Man takes issue with Dacula child care center

DACULA - Gwinnett resident Billy Clack has some issues he would like resolved regarding the Great Beginnings child care center on Harbins Road in Dacula.

According to Clack, owner Lloyd deLatour has deviated from the approved plans for the center, adding a gym and a pool and installing lights that shine onto Clack's property and inside his house.

"There's nothing to protect me so I can enjoy my home," said Clack, who also complains of noise from the child care center. "I'm just saying 'be a good neighbor.'"

Clack also accused deLatour of encroaching 15 feet into the required undisturbed buffer. The city confirmed that deLatour has encroached 4 feet into the buffer, and deLatour has since rectified the situation.

DeLatour addressed Clack's complaints at Thursday night's City Council meeting. According to the business owner, whose 8-acre property was annexed into the city in October 2004 and zoned for the child care facility, the project revisions that have taken place were all approved by the council and city administrator Jim Osborn on two separate occasions. An October 2005 public hearing was held for some changes, of which Clack claimed he was never notified.

The changes, which include extending the gym/classroom building length by 25 feet, increasing the square footage from 7,000 to 13,500 and allowed the installation of a 30-foot-long pool were not substantial enough to be heard by the mayor and council before approval.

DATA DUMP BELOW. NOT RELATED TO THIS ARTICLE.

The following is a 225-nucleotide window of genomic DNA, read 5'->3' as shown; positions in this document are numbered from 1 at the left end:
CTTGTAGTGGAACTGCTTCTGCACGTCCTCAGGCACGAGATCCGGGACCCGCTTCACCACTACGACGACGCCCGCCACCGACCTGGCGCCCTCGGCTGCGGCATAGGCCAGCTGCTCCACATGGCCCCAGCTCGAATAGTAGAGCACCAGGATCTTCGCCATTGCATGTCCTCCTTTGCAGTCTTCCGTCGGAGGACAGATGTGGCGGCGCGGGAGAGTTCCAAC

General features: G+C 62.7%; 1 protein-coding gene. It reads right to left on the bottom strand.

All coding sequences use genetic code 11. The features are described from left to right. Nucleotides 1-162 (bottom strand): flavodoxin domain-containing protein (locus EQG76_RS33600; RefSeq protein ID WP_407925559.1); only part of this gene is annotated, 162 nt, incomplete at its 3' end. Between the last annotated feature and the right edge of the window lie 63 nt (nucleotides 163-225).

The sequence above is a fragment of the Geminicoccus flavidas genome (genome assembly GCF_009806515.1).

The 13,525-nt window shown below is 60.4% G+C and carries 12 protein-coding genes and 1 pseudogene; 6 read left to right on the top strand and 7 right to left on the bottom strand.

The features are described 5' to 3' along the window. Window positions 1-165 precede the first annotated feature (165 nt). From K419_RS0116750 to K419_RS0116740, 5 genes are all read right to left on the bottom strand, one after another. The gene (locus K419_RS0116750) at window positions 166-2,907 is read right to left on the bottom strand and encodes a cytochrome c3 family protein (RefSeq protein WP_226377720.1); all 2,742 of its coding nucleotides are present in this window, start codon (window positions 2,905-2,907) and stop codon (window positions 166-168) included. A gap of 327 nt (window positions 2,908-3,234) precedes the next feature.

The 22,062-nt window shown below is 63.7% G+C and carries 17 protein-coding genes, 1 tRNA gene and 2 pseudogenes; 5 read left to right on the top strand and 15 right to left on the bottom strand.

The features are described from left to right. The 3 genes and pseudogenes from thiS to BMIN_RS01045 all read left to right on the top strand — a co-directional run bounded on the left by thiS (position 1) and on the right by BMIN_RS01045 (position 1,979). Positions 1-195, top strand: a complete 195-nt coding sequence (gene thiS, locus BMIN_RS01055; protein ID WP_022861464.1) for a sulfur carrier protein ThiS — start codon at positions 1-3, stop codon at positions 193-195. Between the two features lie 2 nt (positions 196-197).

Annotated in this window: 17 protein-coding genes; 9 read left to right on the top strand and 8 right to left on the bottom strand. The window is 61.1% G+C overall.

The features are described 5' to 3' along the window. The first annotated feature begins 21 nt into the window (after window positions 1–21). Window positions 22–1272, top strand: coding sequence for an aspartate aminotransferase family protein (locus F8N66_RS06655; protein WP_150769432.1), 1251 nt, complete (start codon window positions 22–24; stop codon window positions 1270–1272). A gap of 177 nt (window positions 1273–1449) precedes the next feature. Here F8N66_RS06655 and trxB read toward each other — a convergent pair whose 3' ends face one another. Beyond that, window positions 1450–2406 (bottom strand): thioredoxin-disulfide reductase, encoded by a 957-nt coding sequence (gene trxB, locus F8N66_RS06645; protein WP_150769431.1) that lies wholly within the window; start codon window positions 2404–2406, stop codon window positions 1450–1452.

"We permit pools all day long, for subdivisions and day care centers. I didn't think that Mr. deLatour should have to wait a couple of months to be able to make this change," Osborn said.

The bulk of the increase results from adding height to the gymnasium. According to Osborn, deLatour could have increased the building height to 40 feet instead of the 33 feet he is planning.

Regarding Clack's complaint concerning lights shining onto his property and into his bedroom window, Georgia Power may be the culprit. Dacula's lighting ordinance specifies "shoebox-type lighting," for deLatour's purposes (security and child safety). Georgia Power installed "cobra-head" lights. Both lighting designs shine downward, but cobra-head lights illuminate more of a peripheral area than the shoebox lights. deLatour agreed to go back to Georgia Power in an attempt to reach a solution.

With regard to the noise problem Clack alleges, deLatour said he would plant additional Leyland Cypress shrubs if Clack would help with the expense.

Councilman Tim Montgomery agreed that Georgia Power may be at fault in installing improper lighting at the street but added, "I'm a firm believer in property rights. That 50-foot buffer is a legal requirement. As long as (deLatour) stays out of that buffer, he's in his rights to use his property as he sees fit."

"You just can't fight city hall," said Clack.

City council approves additional $30,000 for McMillan Road project

Council members voted Thursday night to approve $30,000 to locate utilities along McMillan Road, in preparation for the upcoming widening project. Gary's Grading and Pipeline, the company the city has hired to locate the utilities, will dig with both machinery and by hand along and under the road to pinpoint the location of both water and gas lines.

"We don't know exactly where these water lines are," said Osborn, who said this phase of the project is a proactive step which will keep the cost of the project down in the long run. The additional necessary expense of about $5,000 was approved for a survey crew to assist with utility location.